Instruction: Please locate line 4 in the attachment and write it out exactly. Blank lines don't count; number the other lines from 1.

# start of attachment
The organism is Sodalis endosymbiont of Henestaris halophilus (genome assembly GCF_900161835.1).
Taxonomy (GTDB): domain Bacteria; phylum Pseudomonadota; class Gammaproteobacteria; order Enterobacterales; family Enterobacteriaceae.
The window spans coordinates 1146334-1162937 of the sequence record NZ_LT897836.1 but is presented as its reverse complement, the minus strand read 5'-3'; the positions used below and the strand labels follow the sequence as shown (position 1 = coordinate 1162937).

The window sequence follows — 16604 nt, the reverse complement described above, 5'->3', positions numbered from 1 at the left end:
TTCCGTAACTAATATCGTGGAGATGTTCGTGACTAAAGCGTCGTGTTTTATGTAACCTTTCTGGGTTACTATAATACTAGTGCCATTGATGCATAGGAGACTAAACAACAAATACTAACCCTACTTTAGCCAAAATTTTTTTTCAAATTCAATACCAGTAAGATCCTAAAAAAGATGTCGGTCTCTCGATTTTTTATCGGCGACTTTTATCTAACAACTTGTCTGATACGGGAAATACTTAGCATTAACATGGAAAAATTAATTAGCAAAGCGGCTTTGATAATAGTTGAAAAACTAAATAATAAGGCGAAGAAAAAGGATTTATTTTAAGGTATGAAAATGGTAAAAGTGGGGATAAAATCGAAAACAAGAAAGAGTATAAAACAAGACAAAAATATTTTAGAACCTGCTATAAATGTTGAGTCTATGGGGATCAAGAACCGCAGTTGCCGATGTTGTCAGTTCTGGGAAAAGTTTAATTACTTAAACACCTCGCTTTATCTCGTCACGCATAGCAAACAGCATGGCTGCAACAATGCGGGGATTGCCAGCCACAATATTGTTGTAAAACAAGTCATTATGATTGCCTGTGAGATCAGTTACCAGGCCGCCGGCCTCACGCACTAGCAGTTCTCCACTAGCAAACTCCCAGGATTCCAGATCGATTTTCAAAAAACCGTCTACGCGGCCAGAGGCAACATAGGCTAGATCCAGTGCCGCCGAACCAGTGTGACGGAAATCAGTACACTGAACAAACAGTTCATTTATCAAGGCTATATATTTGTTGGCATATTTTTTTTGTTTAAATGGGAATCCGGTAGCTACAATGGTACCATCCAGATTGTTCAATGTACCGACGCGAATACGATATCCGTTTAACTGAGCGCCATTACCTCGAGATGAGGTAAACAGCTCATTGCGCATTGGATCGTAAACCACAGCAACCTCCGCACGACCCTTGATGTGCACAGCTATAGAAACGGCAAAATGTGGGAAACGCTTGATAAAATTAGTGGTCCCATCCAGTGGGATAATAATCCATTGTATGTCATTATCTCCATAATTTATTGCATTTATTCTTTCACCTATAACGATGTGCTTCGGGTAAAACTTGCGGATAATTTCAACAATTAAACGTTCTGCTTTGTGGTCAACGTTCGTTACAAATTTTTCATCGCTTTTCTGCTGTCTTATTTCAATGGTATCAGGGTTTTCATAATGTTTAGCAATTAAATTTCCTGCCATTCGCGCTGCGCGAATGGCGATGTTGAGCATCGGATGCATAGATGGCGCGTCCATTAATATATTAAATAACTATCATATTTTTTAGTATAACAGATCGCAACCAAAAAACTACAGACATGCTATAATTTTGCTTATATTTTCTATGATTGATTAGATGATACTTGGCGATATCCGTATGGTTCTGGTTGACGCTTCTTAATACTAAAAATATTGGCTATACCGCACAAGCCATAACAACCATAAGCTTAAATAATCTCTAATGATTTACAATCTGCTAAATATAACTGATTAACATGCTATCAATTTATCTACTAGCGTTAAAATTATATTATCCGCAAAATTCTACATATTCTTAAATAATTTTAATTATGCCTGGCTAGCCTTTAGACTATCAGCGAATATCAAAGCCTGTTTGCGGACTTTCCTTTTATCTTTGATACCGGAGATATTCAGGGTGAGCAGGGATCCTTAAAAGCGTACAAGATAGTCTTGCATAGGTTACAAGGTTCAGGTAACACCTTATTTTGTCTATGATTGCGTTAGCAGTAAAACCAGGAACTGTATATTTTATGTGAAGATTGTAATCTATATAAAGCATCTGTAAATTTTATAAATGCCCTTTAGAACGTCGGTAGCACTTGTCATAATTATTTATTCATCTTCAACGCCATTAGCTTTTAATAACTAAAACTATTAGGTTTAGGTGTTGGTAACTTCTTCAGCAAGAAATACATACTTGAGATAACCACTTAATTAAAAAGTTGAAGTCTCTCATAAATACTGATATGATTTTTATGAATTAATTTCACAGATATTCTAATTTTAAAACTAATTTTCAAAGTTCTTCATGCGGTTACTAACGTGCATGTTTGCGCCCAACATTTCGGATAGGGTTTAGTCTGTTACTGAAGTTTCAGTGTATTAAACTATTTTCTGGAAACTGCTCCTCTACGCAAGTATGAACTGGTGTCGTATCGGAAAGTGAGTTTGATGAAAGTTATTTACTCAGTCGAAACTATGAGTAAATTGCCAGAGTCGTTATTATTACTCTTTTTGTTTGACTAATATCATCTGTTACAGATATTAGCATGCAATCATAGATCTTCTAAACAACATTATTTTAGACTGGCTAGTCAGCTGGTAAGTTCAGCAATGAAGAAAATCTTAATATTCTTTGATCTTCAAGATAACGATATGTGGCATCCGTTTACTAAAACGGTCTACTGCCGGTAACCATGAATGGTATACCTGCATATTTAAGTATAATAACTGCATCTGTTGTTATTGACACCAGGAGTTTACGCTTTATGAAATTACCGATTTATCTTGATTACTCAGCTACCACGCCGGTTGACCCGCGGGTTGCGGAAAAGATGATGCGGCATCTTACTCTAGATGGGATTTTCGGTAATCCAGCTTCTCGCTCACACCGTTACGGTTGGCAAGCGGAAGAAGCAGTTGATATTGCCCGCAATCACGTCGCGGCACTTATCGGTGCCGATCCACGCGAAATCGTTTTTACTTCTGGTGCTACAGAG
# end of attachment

The window sequence follows — 16604 nt, the reverse complement described above, 5'->3', positions numbered from 1 at the left end: